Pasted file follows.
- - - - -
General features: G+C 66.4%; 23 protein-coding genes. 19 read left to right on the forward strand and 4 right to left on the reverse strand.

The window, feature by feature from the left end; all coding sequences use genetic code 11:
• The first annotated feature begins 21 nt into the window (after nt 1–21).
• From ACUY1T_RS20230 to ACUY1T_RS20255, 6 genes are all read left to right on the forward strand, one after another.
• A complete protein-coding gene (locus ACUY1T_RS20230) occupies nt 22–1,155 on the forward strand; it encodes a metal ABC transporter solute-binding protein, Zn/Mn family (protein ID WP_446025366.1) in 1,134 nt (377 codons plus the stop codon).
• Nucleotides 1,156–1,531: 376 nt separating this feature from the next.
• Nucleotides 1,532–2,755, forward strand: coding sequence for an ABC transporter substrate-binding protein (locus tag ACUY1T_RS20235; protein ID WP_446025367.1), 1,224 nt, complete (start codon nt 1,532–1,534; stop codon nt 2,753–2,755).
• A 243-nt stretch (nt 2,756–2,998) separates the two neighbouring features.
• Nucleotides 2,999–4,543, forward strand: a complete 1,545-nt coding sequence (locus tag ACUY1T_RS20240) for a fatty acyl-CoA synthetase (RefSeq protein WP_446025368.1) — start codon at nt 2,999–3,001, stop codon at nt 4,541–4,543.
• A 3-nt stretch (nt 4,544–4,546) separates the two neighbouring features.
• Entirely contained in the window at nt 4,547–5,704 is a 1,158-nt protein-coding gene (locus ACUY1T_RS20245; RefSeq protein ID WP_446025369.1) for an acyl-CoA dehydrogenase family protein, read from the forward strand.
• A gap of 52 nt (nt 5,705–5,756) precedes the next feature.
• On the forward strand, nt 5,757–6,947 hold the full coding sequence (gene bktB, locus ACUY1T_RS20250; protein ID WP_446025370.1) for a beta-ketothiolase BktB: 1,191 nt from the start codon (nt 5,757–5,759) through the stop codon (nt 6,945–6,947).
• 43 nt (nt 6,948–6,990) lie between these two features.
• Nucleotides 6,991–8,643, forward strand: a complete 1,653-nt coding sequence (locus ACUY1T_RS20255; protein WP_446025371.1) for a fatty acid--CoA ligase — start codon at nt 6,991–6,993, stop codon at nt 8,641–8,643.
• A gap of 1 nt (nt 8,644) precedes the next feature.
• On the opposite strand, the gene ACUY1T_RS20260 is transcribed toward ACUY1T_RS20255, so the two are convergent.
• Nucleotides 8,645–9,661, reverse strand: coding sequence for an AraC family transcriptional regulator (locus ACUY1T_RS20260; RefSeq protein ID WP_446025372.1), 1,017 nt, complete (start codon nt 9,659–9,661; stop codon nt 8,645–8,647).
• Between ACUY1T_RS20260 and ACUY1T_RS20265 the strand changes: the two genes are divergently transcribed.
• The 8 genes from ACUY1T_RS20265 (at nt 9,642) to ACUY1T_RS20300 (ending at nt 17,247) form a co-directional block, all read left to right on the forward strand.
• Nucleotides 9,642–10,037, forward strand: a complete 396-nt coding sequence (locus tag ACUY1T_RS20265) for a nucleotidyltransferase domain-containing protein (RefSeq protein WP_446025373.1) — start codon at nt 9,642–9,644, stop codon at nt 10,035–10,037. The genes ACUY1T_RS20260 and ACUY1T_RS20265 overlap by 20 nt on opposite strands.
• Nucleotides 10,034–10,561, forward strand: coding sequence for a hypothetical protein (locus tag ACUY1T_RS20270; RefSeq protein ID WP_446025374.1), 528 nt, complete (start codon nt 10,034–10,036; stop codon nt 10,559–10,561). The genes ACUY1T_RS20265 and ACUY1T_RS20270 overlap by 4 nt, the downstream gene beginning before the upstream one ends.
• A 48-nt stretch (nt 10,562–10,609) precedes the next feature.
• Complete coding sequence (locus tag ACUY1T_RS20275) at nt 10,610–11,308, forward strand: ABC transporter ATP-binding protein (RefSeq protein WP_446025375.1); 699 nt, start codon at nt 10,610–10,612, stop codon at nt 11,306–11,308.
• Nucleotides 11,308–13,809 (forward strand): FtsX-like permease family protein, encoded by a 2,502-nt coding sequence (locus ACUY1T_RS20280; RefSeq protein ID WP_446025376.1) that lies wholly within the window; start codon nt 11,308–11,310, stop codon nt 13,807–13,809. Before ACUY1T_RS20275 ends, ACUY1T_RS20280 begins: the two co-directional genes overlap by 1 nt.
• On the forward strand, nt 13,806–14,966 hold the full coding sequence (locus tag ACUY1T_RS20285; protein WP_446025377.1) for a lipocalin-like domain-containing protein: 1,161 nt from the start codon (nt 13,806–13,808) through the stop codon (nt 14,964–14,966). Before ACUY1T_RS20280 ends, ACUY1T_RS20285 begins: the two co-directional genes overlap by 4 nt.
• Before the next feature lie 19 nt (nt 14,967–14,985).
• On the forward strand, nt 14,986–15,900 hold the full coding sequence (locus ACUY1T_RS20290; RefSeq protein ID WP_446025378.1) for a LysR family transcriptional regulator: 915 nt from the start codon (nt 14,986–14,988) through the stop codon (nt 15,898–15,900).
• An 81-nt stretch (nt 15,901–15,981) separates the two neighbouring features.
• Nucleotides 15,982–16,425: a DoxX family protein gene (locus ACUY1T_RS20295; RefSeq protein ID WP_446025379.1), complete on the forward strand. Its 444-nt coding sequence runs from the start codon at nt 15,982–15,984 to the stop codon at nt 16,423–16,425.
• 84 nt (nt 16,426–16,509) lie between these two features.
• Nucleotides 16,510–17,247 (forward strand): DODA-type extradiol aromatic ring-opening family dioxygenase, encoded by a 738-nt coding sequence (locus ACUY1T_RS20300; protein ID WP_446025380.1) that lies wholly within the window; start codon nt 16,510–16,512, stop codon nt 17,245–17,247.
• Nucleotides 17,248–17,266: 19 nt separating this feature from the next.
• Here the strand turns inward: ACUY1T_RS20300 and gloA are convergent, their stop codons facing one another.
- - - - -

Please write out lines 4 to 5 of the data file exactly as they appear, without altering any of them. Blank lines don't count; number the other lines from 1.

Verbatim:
• From ACUY1T_RS20230 to ACUY1T_RS20255, 6 genes are all read left to right on the forward strand, one after another.
• A complete protein-coding gene (locus ACUY1T_RS20230) occupies nt 22–1,155 on the forward strand; it encodes a metal ABC transporter solute-binding protein, Zn/Mn family (protein ID WP_446025366.1) in 1,134 nt (377 codons plus the stop codon).